UK Nationals 2024: Preview

After crowning two brand new champions last year, will we see the same again in 2024?

Clapham chases down a pull at Windmill. Photo by John Kofi.

The results of the UK National championships last season were unprecedented. Chevron Action Flash (Birmingham1) and Deep Space (London) became national champions for the first time, and Iceni (London) won for the first time since 2017 having previously been the dominant force in the women’s division.

This season may not be quite dramatic, but there are still some storylines to watch affecting both UK ultimate and the wider EUCS season.

Tournament Profile

  • Location: Nottingham, UK2
  • Date: Saturday 6 and Sunday 7 July, 2024
  • Weather: 12-17 degrees C, showers on both days with a medium breeze on Saturday, mild winds on Sunday
  • Where to watch: Ulti.TV YouTube

Mixed Division

Top seed and reigning champion Deep Space (London) has had a strange year, competing in most events without its full roster. The main reason for that is that most of its new female-matching players are on the Great Britain Women’s team, which has had training camps on some tournament weekends. A much-closer-to-full squad performed very well at London Invite and players like Rachel Naden, Leila Denniston and Kate Gibson will be difficult for any player in the mixed division to shut down. That performance suggests they have a strong case of getting a back-to-back title, although missing standout Hannah Yorweth through injury is a blow.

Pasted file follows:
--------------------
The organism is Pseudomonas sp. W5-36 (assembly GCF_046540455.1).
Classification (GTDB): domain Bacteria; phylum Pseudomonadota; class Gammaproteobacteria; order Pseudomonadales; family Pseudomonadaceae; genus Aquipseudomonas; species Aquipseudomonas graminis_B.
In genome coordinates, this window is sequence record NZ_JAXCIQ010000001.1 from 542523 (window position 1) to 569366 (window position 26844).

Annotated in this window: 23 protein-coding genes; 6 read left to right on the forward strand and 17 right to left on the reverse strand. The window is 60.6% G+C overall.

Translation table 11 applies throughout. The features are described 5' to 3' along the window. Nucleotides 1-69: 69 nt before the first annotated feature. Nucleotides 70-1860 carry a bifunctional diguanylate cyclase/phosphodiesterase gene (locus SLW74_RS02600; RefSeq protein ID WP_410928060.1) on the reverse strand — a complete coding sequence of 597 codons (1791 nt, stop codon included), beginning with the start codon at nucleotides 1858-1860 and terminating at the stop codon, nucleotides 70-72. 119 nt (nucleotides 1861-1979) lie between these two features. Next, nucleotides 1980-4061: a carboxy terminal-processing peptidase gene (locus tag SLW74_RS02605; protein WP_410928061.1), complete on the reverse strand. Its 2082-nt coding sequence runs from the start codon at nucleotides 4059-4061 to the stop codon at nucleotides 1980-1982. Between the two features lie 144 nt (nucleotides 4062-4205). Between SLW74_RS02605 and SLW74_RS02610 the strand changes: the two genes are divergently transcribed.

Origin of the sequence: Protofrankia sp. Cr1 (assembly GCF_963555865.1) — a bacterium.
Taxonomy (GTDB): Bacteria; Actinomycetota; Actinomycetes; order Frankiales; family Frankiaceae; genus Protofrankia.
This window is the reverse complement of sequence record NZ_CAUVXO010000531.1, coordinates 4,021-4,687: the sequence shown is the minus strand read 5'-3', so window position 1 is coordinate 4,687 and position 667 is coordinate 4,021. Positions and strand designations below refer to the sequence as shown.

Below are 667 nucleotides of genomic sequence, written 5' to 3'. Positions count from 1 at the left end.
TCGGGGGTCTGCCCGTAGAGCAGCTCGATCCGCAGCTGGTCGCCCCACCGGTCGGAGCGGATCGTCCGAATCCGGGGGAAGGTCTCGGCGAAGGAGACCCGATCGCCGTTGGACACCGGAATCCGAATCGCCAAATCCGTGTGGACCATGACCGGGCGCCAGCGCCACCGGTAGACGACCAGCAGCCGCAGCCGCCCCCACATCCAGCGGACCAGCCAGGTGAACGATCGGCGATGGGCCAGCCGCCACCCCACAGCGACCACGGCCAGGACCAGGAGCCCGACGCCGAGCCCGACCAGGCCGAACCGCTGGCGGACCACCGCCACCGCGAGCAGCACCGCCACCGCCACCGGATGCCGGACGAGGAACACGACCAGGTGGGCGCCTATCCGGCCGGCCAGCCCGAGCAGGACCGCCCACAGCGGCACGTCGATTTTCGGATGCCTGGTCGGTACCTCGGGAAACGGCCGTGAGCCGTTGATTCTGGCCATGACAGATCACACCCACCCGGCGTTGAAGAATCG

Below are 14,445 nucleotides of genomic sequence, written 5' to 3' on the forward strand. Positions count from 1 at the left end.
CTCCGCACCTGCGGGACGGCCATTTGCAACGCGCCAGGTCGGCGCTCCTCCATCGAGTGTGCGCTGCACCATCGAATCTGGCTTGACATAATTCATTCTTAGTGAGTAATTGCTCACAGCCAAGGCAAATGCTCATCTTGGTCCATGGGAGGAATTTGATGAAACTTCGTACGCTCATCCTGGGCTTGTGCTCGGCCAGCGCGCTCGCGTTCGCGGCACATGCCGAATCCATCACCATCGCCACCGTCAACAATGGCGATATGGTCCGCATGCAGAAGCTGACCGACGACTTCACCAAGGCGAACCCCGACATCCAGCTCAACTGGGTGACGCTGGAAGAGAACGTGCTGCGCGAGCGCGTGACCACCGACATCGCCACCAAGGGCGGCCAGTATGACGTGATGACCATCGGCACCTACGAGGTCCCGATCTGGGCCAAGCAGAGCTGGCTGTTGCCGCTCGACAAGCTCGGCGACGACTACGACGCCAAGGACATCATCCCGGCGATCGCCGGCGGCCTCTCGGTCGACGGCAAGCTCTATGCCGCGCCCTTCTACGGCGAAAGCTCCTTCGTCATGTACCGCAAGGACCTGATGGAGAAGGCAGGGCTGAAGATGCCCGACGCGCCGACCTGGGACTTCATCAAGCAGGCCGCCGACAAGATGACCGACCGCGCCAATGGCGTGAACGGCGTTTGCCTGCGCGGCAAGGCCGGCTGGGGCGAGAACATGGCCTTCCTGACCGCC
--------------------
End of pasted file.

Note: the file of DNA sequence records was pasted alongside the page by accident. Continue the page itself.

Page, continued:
Second seed Lemmings (Leamington) is having a banner year after making its first final last year. A huge win at Elite Invite guaranteed Lemmings another shot at EUCF and came with wins over rivals Deep Space and Reading, albeit with somewhat depleted squads. Regionals didn’t present many problems, and this team knows that it can win a title this year if everything breaks right with strong young talent up and down the roster.

The other contender is Reading. Another team that will have its full squad back in Nottingham for Nationals, Reading hasn’t a championship since 2016. In that time the team has made an EUCF final and is always competitive, but recent results haven’t been as positive. Adding GB Mixed players Andy Lewis, Becky Thompson and Sam Wilson after missing them at London Invite could make a difference.